Bambang Nugroho wants to put people firmly back on the agenda in the Australia-Indonesia relationship.
A 2014 graduate from the Master of Arts (International Relations)/Master of Diplomacy at The Australian National University (ANU), Bambang was a delegate at the 2018 CAUSINDY conference.
The conference, held this year in Makassar, the capital of Indonesia’s South Sulawesi province, is a platform for young leaders from Australia and Indonesia to build connections and strengthen the bilateral relationship.
Bambang applied for the 2018 conference so he could play his part in strengthening ties between the two countries.
“I wanted to expand my connection with Indonesian and Australian youth, with the long-term goal of promoting positive relations between the two countries,” he said.
Now working at an international refugee agency in eastern Indonesia, he also wanted to make sure humanitarian issues remain central to the relationship.
“While I did not represent my organisation in this conference, I wanted to share my personal experience working in the humanitarian sector with refugees in Indonesia,” he said.
“My aim was to introduce the human perspective to a topic which, too often, is strictly framed as a security and political issue by policymakers in Indonesia and Australia.”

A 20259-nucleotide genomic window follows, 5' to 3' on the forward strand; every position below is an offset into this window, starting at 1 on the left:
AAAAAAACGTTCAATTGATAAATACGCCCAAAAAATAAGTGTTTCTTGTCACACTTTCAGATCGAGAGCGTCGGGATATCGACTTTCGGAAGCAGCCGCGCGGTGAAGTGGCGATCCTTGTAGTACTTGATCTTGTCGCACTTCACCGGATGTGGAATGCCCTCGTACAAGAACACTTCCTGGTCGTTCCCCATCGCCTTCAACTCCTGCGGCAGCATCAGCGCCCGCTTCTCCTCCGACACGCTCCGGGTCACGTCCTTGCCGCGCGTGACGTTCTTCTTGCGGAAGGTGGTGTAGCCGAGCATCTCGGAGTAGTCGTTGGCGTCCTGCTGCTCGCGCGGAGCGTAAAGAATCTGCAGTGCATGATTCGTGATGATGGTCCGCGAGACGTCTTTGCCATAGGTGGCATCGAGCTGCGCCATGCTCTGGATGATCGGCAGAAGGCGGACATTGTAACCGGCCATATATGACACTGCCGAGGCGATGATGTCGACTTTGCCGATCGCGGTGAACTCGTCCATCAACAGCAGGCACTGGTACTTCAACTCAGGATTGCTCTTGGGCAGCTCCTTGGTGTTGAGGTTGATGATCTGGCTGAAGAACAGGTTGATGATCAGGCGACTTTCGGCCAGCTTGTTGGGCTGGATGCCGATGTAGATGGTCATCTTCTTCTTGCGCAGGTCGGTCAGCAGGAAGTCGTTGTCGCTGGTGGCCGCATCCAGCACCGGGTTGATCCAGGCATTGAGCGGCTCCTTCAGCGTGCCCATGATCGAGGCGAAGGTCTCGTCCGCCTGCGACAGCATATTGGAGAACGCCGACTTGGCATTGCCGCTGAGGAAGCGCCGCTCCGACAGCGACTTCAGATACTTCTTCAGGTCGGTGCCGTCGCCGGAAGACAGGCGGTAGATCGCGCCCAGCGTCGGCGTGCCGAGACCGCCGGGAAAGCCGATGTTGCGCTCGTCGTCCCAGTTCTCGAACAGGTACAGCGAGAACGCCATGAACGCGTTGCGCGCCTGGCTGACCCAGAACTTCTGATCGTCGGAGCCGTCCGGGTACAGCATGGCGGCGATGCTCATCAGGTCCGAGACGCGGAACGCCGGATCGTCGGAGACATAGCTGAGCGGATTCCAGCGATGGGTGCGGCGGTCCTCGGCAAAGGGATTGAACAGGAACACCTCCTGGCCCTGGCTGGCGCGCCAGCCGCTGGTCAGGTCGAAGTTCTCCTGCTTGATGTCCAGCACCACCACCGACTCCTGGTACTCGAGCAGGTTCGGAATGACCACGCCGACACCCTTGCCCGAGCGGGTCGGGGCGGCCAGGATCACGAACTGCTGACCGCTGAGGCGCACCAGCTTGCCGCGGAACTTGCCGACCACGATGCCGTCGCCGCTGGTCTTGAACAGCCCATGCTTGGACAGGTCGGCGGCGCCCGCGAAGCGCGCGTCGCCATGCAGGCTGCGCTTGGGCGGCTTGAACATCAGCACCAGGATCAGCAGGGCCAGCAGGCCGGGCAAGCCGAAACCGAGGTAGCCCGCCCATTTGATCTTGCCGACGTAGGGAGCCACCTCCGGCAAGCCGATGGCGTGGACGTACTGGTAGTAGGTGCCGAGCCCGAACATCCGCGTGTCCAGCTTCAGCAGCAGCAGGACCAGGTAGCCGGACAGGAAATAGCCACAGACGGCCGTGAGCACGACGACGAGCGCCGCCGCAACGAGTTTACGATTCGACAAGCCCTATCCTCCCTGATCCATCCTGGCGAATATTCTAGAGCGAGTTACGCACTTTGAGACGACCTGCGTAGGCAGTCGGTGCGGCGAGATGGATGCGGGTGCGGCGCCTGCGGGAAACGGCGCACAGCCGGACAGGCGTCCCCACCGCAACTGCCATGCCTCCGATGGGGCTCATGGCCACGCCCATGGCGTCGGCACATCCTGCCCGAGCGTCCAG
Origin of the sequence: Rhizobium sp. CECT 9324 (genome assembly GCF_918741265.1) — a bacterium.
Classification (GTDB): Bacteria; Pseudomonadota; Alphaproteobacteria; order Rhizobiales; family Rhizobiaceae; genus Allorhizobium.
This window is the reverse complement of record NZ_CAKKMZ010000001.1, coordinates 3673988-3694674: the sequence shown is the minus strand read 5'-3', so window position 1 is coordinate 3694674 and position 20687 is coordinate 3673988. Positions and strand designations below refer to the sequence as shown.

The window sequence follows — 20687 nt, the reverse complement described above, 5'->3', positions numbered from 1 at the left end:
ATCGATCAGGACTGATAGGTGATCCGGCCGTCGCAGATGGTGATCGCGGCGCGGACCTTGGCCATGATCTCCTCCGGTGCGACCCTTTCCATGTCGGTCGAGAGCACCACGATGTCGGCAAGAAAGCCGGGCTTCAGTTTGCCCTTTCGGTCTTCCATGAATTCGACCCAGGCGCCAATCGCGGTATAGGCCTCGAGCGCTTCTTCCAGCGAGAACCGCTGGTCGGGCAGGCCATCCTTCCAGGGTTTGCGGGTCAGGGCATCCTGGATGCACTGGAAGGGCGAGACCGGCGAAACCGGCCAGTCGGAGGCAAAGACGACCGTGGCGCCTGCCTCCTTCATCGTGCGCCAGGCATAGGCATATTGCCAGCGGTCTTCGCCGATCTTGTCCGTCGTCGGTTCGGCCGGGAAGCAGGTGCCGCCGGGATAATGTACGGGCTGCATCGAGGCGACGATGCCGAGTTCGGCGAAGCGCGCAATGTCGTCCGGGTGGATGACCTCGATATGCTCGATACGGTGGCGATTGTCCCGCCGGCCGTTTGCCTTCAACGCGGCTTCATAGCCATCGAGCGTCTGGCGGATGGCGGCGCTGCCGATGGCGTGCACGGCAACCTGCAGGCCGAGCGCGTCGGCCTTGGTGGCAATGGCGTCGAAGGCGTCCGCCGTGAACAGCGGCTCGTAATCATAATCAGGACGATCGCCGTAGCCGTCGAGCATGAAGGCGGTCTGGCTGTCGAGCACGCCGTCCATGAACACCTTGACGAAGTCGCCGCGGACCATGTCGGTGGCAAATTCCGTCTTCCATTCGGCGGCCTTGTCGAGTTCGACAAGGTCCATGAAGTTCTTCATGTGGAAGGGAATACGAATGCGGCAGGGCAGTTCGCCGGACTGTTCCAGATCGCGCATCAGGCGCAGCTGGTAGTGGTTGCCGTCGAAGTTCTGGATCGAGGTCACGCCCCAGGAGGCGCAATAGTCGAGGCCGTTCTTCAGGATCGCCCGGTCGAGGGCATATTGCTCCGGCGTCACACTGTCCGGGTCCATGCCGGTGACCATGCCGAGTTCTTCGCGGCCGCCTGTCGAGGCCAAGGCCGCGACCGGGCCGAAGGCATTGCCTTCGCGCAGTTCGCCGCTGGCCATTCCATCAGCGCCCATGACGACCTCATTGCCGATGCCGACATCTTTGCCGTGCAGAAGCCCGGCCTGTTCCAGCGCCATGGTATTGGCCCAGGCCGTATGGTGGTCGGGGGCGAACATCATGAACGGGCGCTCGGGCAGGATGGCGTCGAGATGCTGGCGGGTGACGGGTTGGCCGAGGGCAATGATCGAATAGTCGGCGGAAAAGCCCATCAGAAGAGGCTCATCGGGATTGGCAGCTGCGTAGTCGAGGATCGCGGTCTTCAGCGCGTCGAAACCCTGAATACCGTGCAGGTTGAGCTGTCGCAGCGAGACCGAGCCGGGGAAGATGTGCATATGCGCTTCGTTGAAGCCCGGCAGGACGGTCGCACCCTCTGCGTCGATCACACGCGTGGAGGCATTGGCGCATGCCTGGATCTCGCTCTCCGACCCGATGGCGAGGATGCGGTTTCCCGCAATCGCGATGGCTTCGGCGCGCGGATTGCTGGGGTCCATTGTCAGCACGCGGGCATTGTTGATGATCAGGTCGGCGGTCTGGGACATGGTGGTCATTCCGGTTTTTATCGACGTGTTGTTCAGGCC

Bambang made his decision to work in the humanitarian sector while undertaking postgraduate study at ANU.
“Through some of the courses that my degree program offered, my interaction with the teaching staff inside and outside the classrooms, and reading their publications, I became interested…in this line of work,” he said.
Developing a close connection with his lecturers has been an ongoing source of advice for Bambang.
“They were more than happy to discuss with their students not only topics that are related to their expertise but also career options, which I found very helpful for students like myself who were still keen to explore other areas of interest.
“I still maintain communication with some of my professors through email and social media.”
Connecting with the Indonesian community on campus at ANU helped him feel connected to Indonesia while he completed his studies on campus in Canberra.
“The ANU branch of Indonesian Students’ Association of Australia (PPIA – Perhimpunan Pelajar Indonesia di Australia) and the Indonesian Embassy in Canberra regularly organise social events, often involving Indonesian food, which helped to ease homesickness,” he said.
As for CAUSINDY 2018, the opportunity to connect with 29 other young leaders in the Australia-Indonesia relationship is already yielding results.
“I met a participant who works on child protection, which overlaps with my line of work, and we agreed to collaborate in the future,” he said.
“I believe these are the essence of the conference: to share ideas, to build connections, and to bridge differences.”
ANU College of Asia & the Pacific is a proud supporter of CAUSINDY 2018. To see all of the highlights from this year’s conference, visit our photo gallery.